I was intrigued to hear that scientists have discovered the shortest unit of time ever: the zeptosecond. It’s mind-boggling that the zeptosecond is a trillionth of a billionth of a second, or a decimal point followed by 20 zeroes and a one.
Apparently, this latest finding makes our measurement of time even more accurate than ever.
But how can we possibly notice the passing of all of those units in just one second, let alone count them? Perhaps it’s not just the fact that these units are too minute (if you’ll pardon the pun) for our brains to latch on to, but that our internal chronometers are rather more subjective.
There’s the well-known phenomenon that sets holidays at a faster pace than school terms: weekends fly by, while days in school drag – more in the autumn and winter terms than in the summer, admittedly.
Coronavirus: Schools operating on Covid time
Even the timetable, which measures out lessons in even slices, fails to deliver a well-balanced experience. Morning sessions start easily enough, reach the optimum pace just after break, and then sag into lunchtime.
After that, the body’s on double time: the mind may be teaching but the digestion’s got a lot to absorb during the afternoon. Lessons seem twice as long. And if there’s Inset or a meeting before the evening commute home, time seems to stand still.
It’s like riding two horses at once: dual planning that requires at the very least an early set-up on Teams or its equivalent, plus teaching in dual locations, virtual and real. Do the students at home work at the same pace as their contemporaries in the classroom? Can you post feedback in chat at the same time as teaching those in front of you?
Worst of all is when the clocks go back…and so, it seems, do we.
Facing the bleak midwinter
Before the half-term holiday, you can get home from school in the light. Afterwards, you feel condemned to eternal gloom, as even the morning lightness contracts by December. The extra hour we had in bed at the weekend is no consolation for the rapid descent of darkness at the end of the day, especially in this strangely surreal year, when the timetable operates more intensively than ever.
The all-too-brief respite of the half-term holiday soon vanishes, like the mid-afternoon daylight, as November unfolds. You have to put your head down and keep going past Bonfire Night (which seems all but cancelled this year, as we socially distance) and Remembrance Day.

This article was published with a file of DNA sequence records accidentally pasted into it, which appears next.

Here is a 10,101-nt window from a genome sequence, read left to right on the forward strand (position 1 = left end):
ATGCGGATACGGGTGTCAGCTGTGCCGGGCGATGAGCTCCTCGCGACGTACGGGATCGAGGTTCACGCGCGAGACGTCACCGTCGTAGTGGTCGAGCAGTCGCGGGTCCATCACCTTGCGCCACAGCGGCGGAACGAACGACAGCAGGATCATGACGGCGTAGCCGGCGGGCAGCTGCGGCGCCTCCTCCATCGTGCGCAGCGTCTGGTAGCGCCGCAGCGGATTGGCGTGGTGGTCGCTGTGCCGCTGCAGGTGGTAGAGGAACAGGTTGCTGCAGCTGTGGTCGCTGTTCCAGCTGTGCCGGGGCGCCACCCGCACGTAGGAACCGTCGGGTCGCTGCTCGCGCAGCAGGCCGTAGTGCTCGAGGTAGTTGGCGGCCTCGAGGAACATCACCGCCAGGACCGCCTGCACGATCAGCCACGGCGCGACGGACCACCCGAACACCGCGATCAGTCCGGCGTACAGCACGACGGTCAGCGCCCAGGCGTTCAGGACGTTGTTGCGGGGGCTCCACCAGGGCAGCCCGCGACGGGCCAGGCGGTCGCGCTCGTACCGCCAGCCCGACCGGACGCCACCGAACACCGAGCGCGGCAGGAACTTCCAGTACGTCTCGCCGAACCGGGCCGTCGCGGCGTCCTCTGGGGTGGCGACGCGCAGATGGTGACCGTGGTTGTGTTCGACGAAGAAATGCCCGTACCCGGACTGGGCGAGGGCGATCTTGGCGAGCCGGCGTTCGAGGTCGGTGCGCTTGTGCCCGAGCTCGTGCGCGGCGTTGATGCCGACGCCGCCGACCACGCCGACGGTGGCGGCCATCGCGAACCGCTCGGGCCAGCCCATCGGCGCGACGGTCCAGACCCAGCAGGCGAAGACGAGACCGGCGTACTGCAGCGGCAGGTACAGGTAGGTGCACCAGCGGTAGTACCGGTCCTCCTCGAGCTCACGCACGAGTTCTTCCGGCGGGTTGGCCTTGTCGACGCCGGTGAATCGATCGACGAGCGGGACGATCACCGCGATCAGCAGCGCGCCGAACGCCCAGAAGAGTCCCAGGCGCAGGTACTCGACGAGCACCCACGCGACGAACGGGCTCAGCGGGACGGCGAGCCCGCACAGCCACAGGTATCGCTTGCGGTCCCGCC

I’ve often wondered whether it would be simpler just to hibernate rather than exercise the willpower to wrestle myself out from under the warm duvet to meet the morning chill. Daylight only happens outside the classroom. Vitamin D levels are sinking, and so is the stamina.
The dark evening commute home, which should really signal the end of the working day, is just a prelude to marking and planning that seems to take so much longer than in September.
Testing teacher stamina
And this year it’s more of a struggle than ever. For families in areas under the most severe Covid-19 restrictions, there’s little relief even at the weekends.
November tests our stamina to the full, especially in times like these. We all need light, not just at the end of the tunnel, but all the way along it. But where from?
We need time off from the day job. We need a professional life that allows us to take away a sense of achievement, and that offers us more pleasure in the classroom experience. This is the time for schools to reduce the bureaucracy and pressure on results, to downplay the anxiety about pupil progress and results next summer.
In that way we might regain a balance between perceived and actual time, professional and personal time, to help us all get through November.
In the meantime, half-term holidays are with us. Each zeptosecond is precious, even if our brains aren’t finely tuned enough to count every single one of them. Perhaps the memories we generate will have the power to sustain us through to Christmas.
Yvonne Williams is head of English and drama in a secondary school in the South of England. She has contributed chapters on workload and wellbeing to Mentoring English Teachers in the Secondary School, edited by Debbie Hickman (Routledge)